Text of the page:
Lydia Lowery Busler b. 1970
Composer, hornist, and clinician LYDIA LOWERY BUSLER began her performing career at age 16 with the Boston Symphony Orchestra and composing at the same time for high school dance troupes. Lydia has since performed with the New York City Ballet, Brooklyn Philharmonic, José Limón Dance Company, and Manhattan Chamber Orchestra, as well as holding the position of Solo Horn with the Rome Festival Opera. Lydia was nominated in 2014 to ACME: Mu Phi Epsilon's list of esteemed Artists, Composers, Musicologists and Educators. Lydia is a member of the American Society of Composers, Authors, and Publishers.
Lydia's compositions are performed by artists around the world. In honor of the 2011 Year of the Vermont Composer, Lydia and Lars were awarded a grant by the Consortium of Vermont Composers to begin work on the war-time opera One Way In. The International Horn Society Meir Rimon Commissioning Fund awarded Lydia for Lanterns, commissioned for and performed across the continent by the ZINKALI trio. That summer, Lydia's vocal/instrumental folk work Thirteen Feathers and Thirteen Stones was performed at the Vermont Statehouse for the International Council of Thirteen Indigenous Grandmothers while Journale was premiered by flutist Aleksandr Haskin with pianist Mary Au at the Nixon Library in Los Angeles.
Some notable ongoing trends and champions: Hornist Howard Wall released a new recording of Appalachia on his album called Horn Monologues on Affetto/Naxos. A new recording called Music for Women with violinist Elmira Darvarova and Howard Wall was also released in May 2020 on Affetto/Naxos. Appalachia is being recreated by female powerhouses on stages and in video and will be featured at the 2021 Northeast Horn Workshop at West Virginia University. Moon Lilies was a feature of The Women Composers Festival of Hartford as well as the Frost Cycle for soprano, horn and piano and Lanterns for flute, horn, and piano at the 2012 Women's Work series in New York City and the International Horn Symposium in Texas. Mysterium was also featured at the 2012 Northeast Horn Workshop.
Tina Barkan at the 92nd St Y in NYC premiered Path and Pinnacle for flute, horn, and piano just before the pandemic. Reverence premiered in 2019 and is a work for flute, horn, bass, and piano for Ellie Jenkins at Dalton State University. Metalwerx continues to feature great contemporary music, doing winter 2020 lunchtime performances; Irrational Happiness for the Metalwerx Tuba Quartet first premiered in 2017 and Metalwerx continued with the premiere of Deep in 2019. The acapella choir Syrinx toured with Throwing Seeds to the Wind in 2015, premiering at Saint Paul's Cathedral on Lake Champlain in Burlington, Vermont. Violist Elizabeth Reid and pianist Alison Cerutti commissioned, premiered, recorded, and performed The Scree Dragon (2014) on stage, radio, and virtual performance to present.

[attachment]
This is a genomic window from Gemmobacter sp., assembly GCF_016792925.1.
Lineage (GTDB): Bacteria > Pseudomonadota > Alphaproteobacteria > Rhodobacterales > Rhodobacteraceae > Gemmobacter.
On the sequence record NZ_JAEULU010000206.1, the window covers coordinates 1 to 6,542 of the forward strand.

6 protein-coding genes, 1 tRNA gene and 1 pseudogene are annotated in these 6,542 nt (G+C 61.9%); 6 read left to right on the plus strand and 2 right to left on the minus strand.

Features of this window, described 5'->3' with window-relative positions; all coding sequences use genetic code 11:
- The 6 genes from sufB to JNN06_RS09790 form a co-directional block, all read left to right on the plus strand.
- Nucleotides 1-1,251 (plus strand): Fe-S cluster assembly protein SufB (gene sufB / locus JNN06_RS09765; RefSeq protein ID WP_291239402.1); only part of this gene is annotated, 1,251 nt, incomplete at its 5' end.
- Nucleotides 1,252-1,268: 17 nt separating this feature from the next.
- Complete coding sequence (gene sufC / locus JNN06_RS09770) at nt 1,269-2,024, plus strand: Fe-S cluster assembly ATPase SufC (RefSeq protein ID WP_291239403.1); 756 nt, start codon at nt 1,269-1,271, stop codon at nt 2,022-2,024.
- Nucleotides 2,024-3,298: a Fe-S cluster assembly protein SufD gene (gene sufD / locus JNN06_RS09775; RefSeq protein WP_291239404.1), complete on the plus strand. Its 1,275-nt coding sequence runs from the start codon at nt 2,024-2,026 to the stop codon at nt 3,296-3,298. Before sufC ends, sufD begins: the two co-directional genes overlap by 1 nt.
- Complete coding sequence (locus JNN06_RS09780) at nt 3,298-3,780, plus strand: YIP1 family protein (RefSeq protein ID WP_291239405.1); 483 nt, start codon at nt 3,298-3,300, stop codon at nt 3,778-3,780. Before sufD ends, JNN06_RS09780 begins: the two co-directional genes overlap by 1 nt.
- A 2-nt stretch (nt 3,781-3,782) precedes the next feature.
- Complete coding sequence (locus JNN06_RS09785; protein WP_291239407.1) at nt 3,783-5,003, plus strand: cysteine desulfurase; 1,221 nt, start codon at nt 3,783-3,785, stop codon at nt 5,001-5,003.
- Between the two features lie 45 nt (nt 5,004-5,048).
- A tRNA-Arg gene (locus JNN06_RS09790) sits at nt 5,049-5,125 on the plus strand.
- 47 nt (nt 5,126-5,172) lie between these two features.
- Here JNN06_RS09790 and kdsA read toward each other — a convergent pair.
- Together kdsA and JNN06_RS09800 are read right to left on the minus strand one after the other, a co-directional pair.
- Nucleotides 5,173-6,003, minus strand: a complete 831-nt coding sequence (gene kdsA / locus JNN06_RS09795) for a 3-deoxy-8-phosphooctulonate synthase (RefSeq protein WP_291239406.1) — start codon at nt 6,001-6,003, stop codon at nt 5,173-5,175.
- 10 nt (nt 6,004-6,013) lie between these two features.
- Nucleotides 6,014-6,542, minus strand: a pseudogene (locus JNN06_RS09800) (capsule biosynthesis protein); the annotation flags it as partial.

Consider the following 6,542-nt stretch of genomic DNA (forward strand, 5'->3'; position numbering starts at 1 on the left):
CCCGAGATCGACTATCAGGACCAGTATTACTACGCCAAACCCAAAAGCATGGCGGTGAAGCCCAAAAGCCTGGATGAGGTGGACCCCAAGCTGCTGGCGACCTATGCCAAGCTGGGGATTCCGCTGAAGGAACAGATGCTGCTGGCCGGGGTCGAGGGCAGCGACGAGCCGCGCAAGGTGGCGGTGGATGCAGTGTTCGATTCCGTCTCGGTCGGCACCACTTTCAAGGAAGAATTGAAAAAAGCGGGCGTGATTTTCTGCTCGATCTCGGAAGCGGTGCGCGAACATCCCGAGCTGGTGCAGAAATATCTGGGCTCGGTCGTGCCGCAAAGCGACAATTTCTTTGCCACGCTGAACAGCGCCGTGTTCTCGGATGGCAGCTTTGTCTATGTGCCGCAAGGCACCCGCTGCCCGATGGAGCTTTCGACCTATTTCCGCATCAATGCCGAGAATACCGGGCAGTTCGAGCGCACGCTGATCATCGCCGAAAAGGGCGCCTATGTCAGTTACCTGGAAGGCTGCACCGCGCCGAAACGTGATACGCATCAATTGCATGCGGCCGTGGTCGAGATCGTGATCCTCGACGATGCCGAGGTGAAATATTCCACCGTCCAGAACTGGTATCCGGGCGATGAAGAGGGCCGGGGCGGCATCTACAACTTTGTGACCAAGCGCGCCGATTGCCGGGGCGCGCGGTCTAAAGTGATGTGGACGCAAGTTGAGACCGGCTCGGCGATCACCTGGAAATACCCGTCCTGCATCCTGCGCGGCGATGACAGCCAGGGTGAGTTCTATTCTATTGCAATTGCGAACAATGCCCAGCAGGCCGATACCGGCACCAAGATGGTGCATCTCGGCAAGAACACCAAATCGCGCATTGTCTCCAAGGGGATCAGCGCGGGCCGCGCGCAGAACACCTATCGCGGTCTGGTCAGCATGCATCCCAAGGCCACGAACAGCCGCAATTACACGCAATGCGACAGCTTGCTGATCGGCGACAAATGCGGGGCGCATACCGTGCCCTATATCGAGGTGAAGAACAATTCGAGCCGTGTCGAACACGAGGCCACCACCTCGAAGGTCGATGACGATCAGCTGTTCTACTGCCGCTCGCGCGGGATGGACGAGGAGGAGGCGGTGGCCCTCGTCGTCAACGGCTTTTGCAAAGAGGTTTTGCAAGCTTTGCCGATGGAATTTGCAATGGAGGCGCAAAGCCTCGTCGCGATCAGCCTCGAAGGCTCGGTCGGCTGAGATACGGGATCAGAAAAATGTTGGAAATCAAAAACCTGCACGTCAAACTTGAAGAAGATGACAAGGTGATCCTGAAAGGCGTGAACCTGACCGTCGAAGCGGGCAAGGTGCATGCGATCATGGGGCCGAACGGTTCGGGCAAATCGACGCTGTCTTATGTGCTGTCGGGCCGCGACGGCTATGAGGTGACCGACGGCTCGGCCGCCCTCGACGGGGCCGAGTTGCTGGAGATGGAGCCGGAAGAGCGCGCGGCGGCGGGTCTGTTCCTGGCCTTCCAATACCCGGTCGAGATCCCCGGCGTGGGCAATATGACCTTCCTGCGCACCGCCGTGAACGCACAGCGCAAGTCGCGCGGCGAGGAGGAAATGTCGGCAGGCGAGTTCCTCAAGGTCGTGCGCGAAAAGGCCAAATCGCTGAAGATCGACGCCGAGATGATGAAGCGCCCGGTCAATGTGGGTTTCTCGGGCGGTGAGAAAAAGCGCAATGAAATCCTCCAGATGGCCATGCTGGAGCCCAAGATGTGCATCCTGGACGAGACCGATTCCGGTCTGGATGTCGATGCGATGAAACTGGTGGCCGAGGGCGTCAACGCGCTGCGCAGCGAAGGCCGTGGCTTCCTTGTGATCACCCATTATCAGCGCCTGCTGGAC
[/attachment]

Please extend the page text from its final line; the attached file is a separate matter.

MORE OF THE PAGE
Lars Nielsen April 3, 1955 -June 29, 2018
Lars Nielsen wrote hundreds of poems including The Hockey Game and Walking Hubbardton Battlefield, published by the Poetry Society of Vermont. His Project in Honor of the Millennium included 300 poems written between May 1999 and May 2000. His most prominent work of poetry was a verse used in collaboration with his brother, Vermont composer Erik Nielsen, in the composition of The Falling of Trees, setting to music this verse Lars composed in honor of their oldest Nielsen brother, Karl, who died in 1998. Lars lost his own battle with a brain tumor in June of 2018.
Nielsen's next two poetic works in progress were NESHAMA BASHERT: Jewish Alternative Liturgies and Midrashic Meanderings (working title), a creative compilation of Jewish liturgical writing, based on weekly Torah portions as well as major holiday themes, a combination of poetry, narrative, and essays, and Observations Adopted: A Biography of Feelings, a collection of poetry as memoir and artistic development.
Nielsen was best known for drama. He wrote the play, HAIKU, in 1999, and it was performed by a Northfield High School student group as part of the 2004 High School Festival for which it received the most creative script award. It was later performed that spring in Northfield. Haiku forms the middle piece of three plays of the BIG TENT TRILOGY, including ICELAND, HAIKU, and THE BOOK CLUB that were part of the Fall Readings series put on by the Vermont Playwrights Circle in November 2008. In addition, Nielsen has written THE ASPIRANTS, NAMING OPPORTUNITIES, AND THE NIGHT LETTER, all performed in the annual TenFest Productions sponsored by the Vermont Playwrights Circle and the Valley Players, in 2009, 2010, and 2011 respectively. He also wrote a full length play, ABSTINENCE, and was ferociously at work on a new dramatic presentation of the Wars of the Roses, called THE TALLY STICKS, interleaving both a late medieval and contemporary plots and characters. He also wrote fiction, including novels and short stories.
Lars was working on a major musical collaboration with prominent Vermont Composer Lydia Busler, titled “ONE WAY IN”. Lars had a strong musical background as a classically trained singer who performed in elite choral groups at Carnegie Hall, Little Carnegie Hall, Avery Fisher Hall, Alice Tully Hall, and Kaufman Hall at the 92nd Street Y. He also in chant choirs as well as other early music contexts as well as more modern compositions inspired by his brother Erik. Lars also played percussion and occasionally electric bass.
Lars wrote commercials for Radio Stations WSNO and WORK in Barre for over ten years, and held a Master’s in International Diplomacy from Norwich University, where he taught political science and history to undergraduates and works as Administrative Program Director for the MA Programs in Military History.